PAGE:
The important stuff comes when you forget about the hybrid bits and just drive. The new car’s helm feels as light and reassuringly precise as ever, and its firm brake pedal beautifully blends friction and regenerative systems. Though the body is 2.7 inches longer, most dimensions carry over, save for a rear track that’s up to 0.4 inches wider. Its structure is also stiffer than before. Along with minor suspension tweaks and revised bushings, this family sedan tracks around corners with a grace that even its 0.88 g of grip and 173-foot stop from 70 mph—solid results from modest all-season tires—fail to suggest. Hit a challenging road, and body motions remain military-school disciplined, yet the ride never approaches harsh—qualities rarely found together even in heavier, higher-riding SUVs. Honda even managed to preserve the Accord’s massive 17-cubic-foot trunk.
Also un-SUV-like: EPA combined estimates of 44 mpg for most models, on 19-inch wheels, and 48 mpg for the EX-L trim on its 17s (nonhybrids earn a 32-mpg combined rating). We couldn’t perform our 75-mph highway test, but we did average a strong 43 mpg over more than 1000 miles of Southern California byways, suburban sprawl, and demanding mountain roads. Six levels of regen, from virtually none to near one-pedal operation, are adjustable via paddles on the steering wheel, helping the car manage speed and quickly recoup energy. In addition, activating Sport mode (there are also Normal, Eco, and Individual settings) sharpens the powertrain’s responses and will engage the four-cylinder for engine braking on steep descents, which we found more useful than the heftier steering action and augmented engine sounds. it also adds.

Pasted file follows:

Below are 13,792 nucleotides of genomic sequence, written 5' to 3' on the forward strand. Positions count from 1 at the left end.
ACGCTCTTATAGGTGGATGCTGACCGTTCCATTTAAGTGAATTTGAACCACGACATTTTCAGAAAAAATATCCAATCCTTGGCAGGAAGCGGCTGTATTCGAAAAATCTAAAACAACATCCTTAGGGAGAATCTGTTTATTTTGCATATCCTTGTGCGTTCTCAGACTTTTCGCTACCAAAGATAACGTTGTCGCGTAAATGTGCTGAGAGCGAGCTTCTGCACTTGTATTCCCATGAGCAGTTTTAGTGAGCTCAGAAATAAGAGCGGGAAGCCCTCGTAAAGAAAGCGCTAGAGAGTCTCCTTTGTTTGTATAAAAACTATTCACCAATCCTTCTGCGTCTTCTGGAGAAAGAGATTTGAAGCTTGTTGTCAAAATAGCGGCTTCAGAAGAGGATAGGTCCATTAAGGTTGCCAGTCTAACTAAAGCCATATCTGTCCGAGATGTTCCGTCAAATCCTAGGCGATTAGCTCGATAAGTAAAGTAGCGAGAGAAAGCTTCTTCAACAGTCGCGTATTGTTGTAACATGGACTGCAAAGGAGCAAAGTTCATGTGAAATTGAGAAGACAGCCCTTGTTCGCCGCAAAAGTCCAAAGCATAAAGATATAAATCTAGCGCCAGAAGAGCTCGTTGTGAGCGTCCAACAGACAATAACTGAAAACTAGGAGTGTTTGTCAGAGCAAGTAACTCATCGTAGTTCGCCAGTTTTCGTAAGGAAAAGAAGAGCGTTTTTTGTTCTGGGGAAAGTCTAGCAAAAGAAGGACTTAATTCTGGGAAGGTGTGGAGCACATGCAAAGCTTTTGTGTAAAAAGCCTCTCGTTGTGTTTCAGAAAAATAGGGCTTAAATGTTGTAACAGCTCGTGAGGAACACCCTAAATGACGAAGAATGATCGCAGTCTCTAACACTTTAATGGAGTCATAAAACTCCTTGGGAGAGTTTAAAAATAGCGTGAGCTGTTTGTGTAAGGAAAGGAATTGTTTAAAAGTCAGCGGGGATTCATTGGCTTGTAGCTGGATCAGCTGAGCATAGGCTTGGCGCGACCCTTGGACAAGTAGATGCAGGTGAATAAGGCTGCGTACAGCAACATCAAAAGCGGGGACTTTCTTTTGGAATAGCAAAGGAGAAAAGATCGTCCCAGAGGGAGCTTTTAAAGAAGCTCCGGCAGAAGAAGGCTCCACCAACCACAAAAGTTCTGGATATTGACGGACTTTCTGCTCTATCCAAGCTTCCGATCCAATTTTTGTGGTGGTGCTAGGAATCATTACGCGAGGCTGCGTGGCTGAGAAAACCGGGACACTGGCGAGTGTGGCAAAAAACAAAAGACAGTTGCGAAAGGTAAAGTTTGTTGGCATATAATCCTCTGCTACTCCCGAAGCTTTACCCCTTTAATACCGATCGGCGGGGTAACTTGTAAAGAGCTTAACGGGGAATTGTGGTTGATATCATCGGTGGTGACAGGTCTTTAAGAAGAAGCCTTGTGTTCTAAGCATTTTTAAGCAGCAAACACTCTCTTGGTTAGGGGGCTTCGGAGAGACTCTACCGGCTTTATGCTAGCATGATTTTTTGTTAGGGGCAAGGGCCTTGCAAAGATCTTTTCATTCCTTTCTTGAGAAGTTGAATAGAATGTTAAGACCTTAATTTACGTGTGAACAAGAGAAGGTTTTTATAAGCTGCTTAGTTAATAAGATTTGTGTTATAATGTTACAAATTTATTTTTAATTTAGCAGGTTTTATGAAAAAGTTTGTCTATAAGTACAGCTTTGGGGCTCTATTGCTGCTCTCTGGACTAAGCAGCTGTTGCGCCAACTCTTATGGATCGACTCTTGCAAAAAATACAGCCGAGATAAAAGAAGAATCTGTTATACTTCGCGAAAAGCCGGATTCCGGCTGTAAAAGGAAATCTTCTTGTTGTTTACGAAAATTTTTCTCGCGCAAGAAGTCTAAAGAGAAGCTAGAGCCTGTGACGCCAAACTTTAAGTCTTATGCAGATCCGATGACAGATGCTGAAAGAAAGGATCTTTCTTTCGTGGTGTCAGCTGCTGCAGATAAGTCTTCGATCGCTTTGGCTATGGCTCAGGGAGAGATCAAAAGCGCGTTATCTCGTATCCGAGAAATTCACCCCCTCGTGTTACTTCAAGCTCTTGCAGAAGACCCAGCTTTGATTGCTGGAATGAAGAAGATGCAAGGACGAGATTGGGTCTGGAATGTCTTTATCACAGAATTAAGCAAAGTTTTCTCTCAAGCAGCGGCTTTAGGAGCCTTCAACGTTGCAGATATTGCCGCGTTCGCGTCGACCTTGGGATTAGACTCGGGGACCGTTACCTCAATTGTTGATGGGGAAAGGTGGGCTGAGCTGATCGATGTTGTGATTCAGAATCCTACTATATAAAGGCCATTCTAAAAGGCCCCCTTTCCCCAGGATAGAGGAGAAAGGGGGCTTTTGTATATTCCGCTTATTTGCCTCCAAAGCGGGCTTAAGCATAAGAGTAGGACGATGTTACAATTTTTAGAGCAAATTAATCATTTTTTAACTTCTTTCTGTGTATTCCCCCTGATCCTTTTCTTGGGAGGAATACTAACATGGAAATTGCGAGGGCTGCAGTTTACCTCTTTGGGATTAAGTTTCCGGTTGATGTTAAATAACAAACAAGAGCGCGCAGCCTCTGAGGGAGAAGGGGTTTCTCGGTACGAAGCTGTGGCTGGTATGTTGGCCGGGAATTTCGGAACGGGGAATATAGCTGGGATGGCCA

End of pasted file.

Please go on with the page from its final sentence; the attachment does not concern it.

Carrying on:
With its longer hood and fastback profile, the new Accord cuts a handsome figure, particularly on its bigger wheels. Minimalist detailing leaves it somewhat unadorned from certain angles, but we dig it. The same goes for the refined interior and its thoughtful enhancements, including a smidge more legroom (now 40.8 inches) for the already generous back seat and the replacement of Honda’s unintuitive shift buttons with a simple PRND lever on the console. New front chairs held us snug in all-day comfort, while straight-forward ergonomics and attractive details, such as the dash-spanning mesh trim that conceals the climate vents, appeased our senses. A standard suite of driver aids keeps watch, and the Touring trim bolsters the feature count with a head-up display, a premium Bose stereo, wireless device charging, front-seat ventilation, and heated rear seats.